14 of the best and most anticipated PlayStation 5 games

Some great games to play today and plenty more to come.
PS5 games coming out soon
Recent Updates: Less than 6 months
We’ve restructured the page to reflect the best games to play on PlayStation 5 today, and the games we’re most looking forward to playing once they’re released.

14 of the best and most anticipated PlayStation 5 games.

The PlayStation 5 is here… well, for those fortunate enough to have pre-ordered one for launch release. For everyone else, it looks like 2021 will be the earliest point to score a Sony next-gen console. In fairness, it’s a similar story for hopeful Xbox Series X and Series S owners.

Still, whether you have a PS5 connected to a 4K TV today, or plan on having one in the future, here’s an updating list of five games you can play today, and nine to look forward to when they release. If it’s still to be released, we’ve also added a similarly themed (sometimes tenuously) PlayStation Plus Collection recommendation for you to play today as part of a PlayStation Plus subscription.

Sony has introduced the PlayStation Plus Collection, which is included with the PlayStation Plus membership. At launch, there are 20 games included as part of the PlayStation Plus Collection, which includes a mix of 10 first-party games and 10 third-party titles. Head over to our guide for a complete list of PS Plus Collection games. 

Horizon Forbidden West

Before Days Gone and Ghost of Tsushima, Sony’s last big first-party new open-world IP was Horizon Zero Dawn. While the name doesn’t tell you a lot about what to expect, the gameplay and drop-dead-gorgeous graphics immediately dispel any questions of quality. Unlike your average post-apocalyptic game, Horizon Zero Dawn was set after the world has regrown, where the daily threats are mechanical monsters whose designs are inspired by real-world critters.

Fast-forward to Horizon Forbidden West and returning protagonist Aloy can ditch her shoes to run her toes through the sands of a coastal California recaptured by nature. Don’t get too distracted by the promise of even prettier visual fidelity, though, as even adept monster-hunter Aloy has her work cut out for her with new mechanical monstrosities above and below the waves.

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PlayStation Plus Collection alternative – Monster Hunter: World

You’re hunting giant monsters in an untamed, unforgiving world, which is a fitting thematic partner to scratch that Horizon Forbidden West itch.

Deathloop

It’s made by Arkane Studios, the gameplay geniuses behind Dishonored and Prey 2016, therefore Death Loop is a must-play. Nuff said. Oh, you’re still here? Okay, fine. Deathloop continues Arkane’s obsession with taking wacky settings and splicing them with a distinct art style and incredibly satisfying player-driven gameplay loops. In its simplest form, Deathloop is a roguelike that Game Director Dinga Bakaba calls “inverted Cluedo”.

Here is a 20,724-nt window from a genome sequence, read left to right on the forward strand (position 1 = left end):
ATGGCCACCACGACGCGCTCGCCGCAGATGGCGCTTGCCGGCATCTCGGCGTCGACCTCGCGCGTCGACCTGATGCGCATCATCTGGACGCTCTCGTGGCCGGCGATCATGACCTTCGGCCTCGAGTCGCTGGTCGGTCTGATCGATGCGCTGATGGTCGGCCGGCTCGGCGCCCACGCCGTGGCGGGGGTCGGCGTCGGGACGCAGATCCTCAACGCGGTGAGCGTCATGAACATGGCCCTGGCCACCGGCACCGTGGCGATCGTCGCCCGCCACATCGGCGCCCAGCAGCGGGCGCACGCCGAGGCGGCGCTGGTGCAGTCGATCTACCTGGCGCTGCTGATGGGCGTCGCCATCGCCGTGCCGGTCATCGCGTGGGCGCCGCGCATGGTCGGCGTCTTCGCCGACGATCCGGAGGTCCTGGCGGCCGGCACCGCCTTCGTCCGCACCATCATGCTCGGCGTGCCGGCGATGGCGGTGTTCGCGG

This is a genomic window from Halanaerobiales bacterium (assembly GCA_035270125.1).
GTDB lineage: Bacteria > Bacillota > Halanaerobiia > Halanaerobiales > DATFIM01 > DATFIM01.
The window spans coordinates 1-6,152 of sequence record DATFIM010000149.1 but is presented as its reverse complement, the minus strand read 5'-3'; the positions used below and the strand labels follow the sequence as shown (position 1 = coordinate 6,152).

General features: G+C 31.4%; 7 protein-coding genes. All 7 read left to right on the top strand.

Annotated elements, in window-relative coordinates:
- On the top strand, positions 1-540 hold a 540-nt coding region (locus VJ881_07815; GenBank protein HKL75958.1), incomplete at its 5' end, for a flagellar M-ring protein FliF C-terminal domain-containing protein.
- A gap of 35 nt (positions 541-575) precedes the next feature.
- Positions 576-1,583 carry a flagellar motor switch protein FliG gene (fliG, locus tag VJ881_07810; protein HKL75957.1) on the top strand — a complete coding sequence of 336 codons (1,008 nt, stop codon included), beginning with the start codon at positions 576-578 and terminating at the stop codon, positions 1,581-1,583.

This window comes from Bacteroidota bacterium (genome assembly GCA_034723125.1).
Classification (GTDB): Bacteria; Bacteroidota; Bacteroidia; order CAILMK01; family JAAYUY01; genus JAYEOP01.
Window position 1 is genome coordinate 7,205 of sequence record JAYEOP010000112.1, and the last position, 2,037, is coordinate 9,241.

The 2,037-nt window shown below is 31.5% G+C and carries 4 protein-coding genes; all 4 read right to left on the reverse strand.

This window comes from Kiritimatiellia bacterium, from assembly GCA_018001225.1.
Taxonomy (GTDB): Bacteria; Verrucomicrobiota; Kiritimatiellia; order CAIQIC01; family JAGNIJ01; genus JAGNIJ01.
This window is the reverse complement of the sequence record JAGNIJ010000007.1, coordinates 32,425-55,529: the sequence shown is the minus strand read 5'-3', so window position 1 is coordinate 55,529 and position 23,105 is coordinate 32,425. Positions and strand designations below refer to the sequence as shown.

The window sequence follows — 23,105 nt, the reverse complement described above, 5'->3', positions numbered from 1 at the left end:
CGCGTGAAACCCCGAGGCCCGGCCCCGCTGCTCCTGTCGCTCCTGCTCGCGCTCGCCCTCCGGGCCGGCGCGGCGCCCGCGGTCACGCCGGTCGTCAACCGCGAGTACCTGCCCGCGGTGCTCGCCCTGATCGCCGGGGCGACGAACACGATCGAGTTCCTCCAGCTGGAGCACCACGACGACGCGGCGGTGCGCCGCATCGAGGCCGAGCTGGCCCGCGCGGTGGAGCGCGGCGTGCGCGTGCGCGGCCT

Hmm. That’s not particularly simple, either. Let’s tease it out some more. You’ll play primarily as an assassin called Colt who’s stuck in a time loop on an island that’s out to get him. Every time you die, or you reach the end of the day, Colt’s back to the start, albeit with the player knowledge learnt in that previous run. As if that’s not complicated enough, Colt is being hunted by equally adept assassin Julianna, who’s either controlled by AI or by an invading human player.

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PlayStation Plus Collection alternative – Bloodborne

Deathloops looks more accessible than the punishment of the average FromSoftware game, but Bloodborne will absolutely get you prepped for many, many deaths.

Ratchet and Clank: Rift Apart

If you’re new to the weird and wonderful world of Ratchet and Clank, you’d be forgiven for thinking, at first glance, this is a franchise meant for kids. While the series is built with all ages in mind, the pedigree of the Ratchet and Clank games is that it’s just as enjoyable for adults as it is for kids (maybe even more so). The main thing to appreciate is the killer overkill arsenal that gets bigger and more bonkers with every release.

Ratchet and Clank: Rift Apart is primed to take full advantage of the speedy-loading perks of the PS5. This doesn’t just apply to loading stages, either; instead, it’s showcased by a great teleporting mechanic that can have you ripping through rifts in the world you’re in, or jumping to entire new planets. Oh, you’d better believe there’s also an expanded kick-arsenal to make enemy fragging a hoot.

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PlayStation Plus Collection alternative – Ratchet and Clank

Overexplaining this is unnecessary. If you’re craving Ratchet and Clank: Rift Apart, warm up on Ratchet and Clank.

Destruction AllStars

A mix of Destruction Derby and Twisted Metal is exactly what I’m hoping for when it comes to Destruction AllStars. And that’s coming from someone who’s not a fan of racing games. But with a title like Destruction AllStars, it’s safe to say this game is less about the racing part and more about the destruction.

I’m reading into that lack of space in the “AllStars” part of the title as an invitation to treat my ride as a wrecking ball on wheels, disrespecting the personal space of any car foolhardy enough to drift in front of my hood ornament. In short, I’m hoping for the ramming parts of Rocket League without having to worry about the whole sports-car soccer bit.